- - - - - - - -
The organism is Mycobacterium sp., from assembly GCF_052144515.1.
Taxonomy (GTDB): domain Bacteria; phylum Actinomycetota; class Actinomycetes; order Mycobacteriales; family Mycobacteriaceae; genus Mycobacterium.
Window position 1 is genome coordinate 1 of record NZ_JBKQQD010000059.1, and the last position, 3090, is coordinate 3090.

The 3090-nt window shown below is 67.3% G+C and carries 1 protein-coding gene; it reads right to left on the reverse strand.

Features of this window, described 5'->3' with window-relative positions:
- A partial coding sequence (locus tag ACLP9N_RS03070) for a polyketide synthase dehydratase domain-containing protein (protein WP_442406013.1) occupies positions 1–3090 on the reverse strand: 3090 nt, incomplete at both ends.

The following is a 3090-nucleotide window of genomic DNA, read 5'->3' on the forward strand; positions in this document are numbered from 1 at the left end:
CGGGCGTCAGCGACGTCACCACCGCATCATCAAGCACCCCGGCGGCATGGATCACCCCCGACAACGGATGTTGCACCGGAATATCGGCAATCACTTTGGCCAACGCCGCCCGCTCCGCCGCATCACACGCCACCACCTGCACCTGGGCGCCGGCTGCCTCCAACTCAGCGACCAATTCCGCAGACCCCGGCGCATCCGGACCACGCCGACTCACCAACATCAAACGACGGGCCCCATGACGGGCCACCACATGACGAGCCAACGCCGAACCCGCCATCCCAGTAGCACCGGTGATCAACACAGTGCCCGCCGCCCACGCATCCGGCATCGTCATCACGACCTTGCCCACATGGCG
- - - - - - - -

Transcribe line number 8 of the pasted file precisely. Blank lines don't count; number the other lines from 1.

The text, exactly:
CGGGCGTCAGCGACGTCACCACCGCATCATCAAGCACCCCGGCGGCATGGATCACCCCCGACAACGGATGTTGCACCGGAATATCGGCAATCACTTTGGCCAACGCCGCCCGCTCCGCCGCATCACACGCCACCACCTGCACCTGGGCGCCGGCTGCCTCCAACTCAGCGACCAATTCCGCAGACCCCGGCGCATCCGGACCACGCCGACTCACCAACATCAAACGACGGGCCCCATGACGGGCCACCACATGACGAGCCAACGCCGAACCCGCCATCCCAGTAGCACCGGTGATCAACACAGTGCCCGCCGCCCACGCATCCGGCATCGTCATCACGACCTTGCCCACATGGCG